• Public IP addresses

    The networking services define a public IPv4 address chosen by Oracle that’s mapped to a private IP .

    • Ephemeral: this address is temporary and exists for the lifetime of the instance
    • Reserved: this address is persistent and exists beyond the lifetime of the instance. It can be unassigned and reassigned to another instance.
  • Source and destination check

    Every VNIC performs the source and destination check on its network traffic. Disabling this flag enables FortiGate to handle network traffic that’s not targeted for the firewall.

  • Security list

    For each subnet, you can create security rules that specify the source, destination, and type of traffic that must be allowed in and out of the subnet.

  • Compute shape

    In Compute, the shape specifies the number of CPUs and amount of memory allocated to the instance. The Compute shape also determines the number of VNICs and maximum bandwidth available for the Compute instance.


Your requirements might differ from the architecture described here. Use the following recommendations as a starting point.

  • PeopleSoft High-Availability
    • Active-Active Server Redundancy for each PeopleSoft tier

      Each tier contains redundant instances of the PeopleSoft application servers, PeopleSoft web servers, ElasticSearch servers and PeopleSoft Process Scheduler to provide high availability.

    • Fault tolerance

      Fault tolerance is achieved by deploying the servers (node) in each tier to different Availability Domains in regions with multiple ADs. On single AD regions you deploy server nodes into different Fault Domains. All PeopleSoft instances are active and receive traffic from the load balancer

    • Redundancy in the Database Tier with RAC Database

      This tier contains database system instances. For performance and HA requirements, Oracle recommends that you use two-node Oracle Real Application Clusters (RAC) database systems or Oracle Database Exadata Cloud Service in Oracle Cloud Infrastructure.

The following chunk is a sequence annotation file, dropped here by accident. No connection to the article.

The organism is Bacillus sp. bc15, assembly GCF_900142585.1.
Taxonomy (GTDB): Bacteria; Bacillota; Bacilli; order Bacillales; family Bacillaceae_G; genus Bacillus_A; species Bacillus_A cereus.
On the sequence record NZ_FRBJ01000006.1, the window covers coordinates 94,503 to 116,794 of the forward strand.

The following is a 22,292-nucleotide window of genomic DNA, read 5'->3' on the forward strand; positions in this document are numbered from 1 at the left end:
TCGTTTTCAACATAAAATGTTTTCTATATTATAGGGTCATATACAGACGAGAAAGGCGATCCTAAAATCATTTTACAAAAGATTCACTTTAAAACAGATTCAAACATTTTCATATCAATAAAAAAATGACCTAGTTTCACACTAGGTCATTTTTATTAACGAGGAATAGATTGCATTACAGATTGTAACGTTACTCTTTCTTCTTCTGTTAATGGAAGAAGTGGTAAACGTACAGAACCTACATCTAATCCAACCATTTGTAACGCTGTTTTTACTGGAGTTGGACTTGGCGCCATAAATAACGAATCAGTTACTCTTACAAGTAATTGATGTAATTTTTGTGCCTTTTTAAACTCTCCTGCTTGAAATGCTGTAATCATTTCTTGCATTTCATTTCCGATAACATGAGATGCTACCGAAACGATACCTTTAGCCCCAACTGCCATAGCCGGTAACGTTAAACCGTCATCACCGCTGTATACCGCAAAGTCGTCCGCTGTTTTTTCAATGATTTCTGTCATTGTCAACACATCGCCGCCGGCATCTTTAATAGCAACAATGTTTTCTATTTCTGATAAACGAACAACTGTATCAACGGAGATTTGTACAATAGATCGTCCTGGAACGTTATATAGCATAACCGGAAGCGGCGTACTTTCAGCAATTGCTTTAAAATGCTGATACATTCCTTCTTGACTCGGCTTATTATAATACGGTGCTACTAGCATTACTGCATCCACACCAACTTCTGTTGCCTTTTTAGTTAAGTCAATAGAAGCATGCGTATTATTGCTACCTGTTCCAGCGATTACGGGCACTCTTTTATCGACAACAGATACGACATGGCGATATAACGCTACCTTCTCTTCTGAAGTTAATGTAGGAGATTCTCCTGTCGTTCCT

• FortiGate high availability

    To maintain session replication and resume communication if interrupted, deploy FortiGate in active-passive high availability mode, and disable the source and destination check on the secondary VNICs for both trust and untrust interfaces. Create a dedicated interface and subnet for high-availability or heartbeat traffic.

    Secondary IPs are used during the failover event. FortiGate makes calls to Oracle Cloud APIs to move these IPs from the primary to the secondary FortiGate host.

  • FortiADC High-Availability

    Deploy FortiADC in Active-Active-VRRP HA mode which is based on the concept of VRRP but not the VRRP protocol itself. This mode allows configuration sync and session sync, similarly to other HA modes. Enable skip source/destination check on the secondary VNICs for the internal interface.

  • VCN

    When you create the VCN, determine how many IP addresses your cloud resources in each subnet require. Using the Classless Inter-Domain Routing (CIDR) notation, specify a subnet mask and a network address range that's large enough for the required IP addresses. Use an address range that's within the standard private IP address space.

    Select an address range that doesn’t overlap with any other network (in Oracle Cloud Infrastructure, your on-premises data center, or in another cloud provider) that you intend to set up private connections to.

    After you create a VCN, you can't change its address range.

    When you design the subnets, consider your traffic flow and security requirements. Attach all the resources within a specific tier or role to the same subnet, which can serve as a security boundary.